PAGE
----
Catering for the Extrovert

I am a shameless extrovert. While others, after a long week of interacting with people, can’t wait to just chill by themselves, I am just the opposite. Spending time with people gives me energy. So this year, when I could afford a regular assistant, the amazing Sherri Brown, I was thrilled! Getting to do what I love, feeding people in a creative and healthful way, and having someone to share in the experience has been a wonderful thing. But at times, I still have this sense that I may be missing my calling. Because the truth is, the majority of my working life is interacting with food rather than people. Being a former elementary school teacher has given me some perspective on this. Food is low maintenance. It is predictable and completely dependent on my actions. Ingredients behave and do not talk back when I manipulate them into whatever I desire. But as a social being, there is something lacking in the fulfillment of that. It can be a lonely thing to see your impact being primarily focused on inanimate objects.

All this to say, I am truly inspired and fulfilled when I combine my love for food with my love for people. Cooking classes are my happy place. Now, I offer both dinner party-style classes in my home studio kitchen along with workshop-based classes out of the Regional Food Distribution kitchens. And recently, I was invited back to the HYS Kids After School Program as the “guest Chef” to teach a group of junior high students the art of Italian cooking.

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Demonstrating how to cut properly

You may recall in a previous post awhile back I wrote about my first visit to Kingsway Park Public School, where I taught the students how to make “Green Eggs and Ham” in the form of Spinach and ham omelettes. This time, the group was working on preparing for a year-end event, where parents and funders will all be invited to share in their experience and skills learned by having a dinner made entirely by the students themselves. My role was to teach the main course: lasagna roll-ups. The students got to pick the recipe and gather the ingredients in advance. I did a demonstration of knife skills and general Italian cooking knowledge and then put the students to work in groups. It was so good to see them take the initiative and get into the cooking experience! There were some humorous moments as well, like when I stopped by the marinara sauce station just in time to correct one student on his measurement of the black pepper. “It says, ¼ tsp, not ¼ cup!” In the end no-one was hurt, even though knives and hot pans were used, and they were so pleased with the final product! I’ve learned that if a teen say “This is pretty cool!” or “This is, like, my favourite dinner ever!” they probably mean it!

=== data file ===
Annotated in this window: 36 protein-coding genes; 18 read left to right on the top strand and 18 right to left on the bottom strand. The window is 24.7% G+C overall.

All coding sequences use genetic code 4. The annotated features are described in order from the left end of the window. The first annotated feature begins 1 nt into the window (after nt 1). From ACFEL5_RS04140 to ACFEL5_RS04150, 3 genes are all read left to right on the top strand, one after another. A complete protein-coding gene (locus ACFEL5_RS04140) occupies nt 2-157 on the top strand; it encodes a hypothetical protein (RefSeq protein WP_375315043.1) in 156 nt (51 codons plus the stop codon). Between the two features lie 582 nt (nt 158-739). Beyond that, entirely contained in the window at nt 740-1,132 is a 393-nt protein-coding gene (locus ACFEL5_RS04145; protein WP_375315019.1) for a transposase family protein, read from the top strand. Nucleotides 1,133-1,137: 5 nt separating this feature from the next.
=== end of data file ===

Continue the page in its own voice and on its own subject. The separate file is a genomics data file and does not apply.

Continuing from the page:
image 2The main instructor of HYS Kids After School Program, Joanne Tomlinson, has been working hard throughout the year to give the kids skills and knowledge that they otherwise would not have opportunity to learn. She noted that at the beginning of the year, one child was afraid of the toaster, and another could hardly spread jam on bread. Now they are taking ownership of the projects and are pumped to show their parents what they’ve learned. And I am pumped to be a part of it.

 

All this to say, this catering thing will be sustainable. I will not become that crazy person who chats to herself and to her ingredients as she prepares food by herself day upon day. Working with others and working in the context of cooking classes has rounded out this career choice personality-wise and made me feel like I do have something good to offer the community around me.

lasagna roll

Lasagna Roll ready to serve! Not too shabby.

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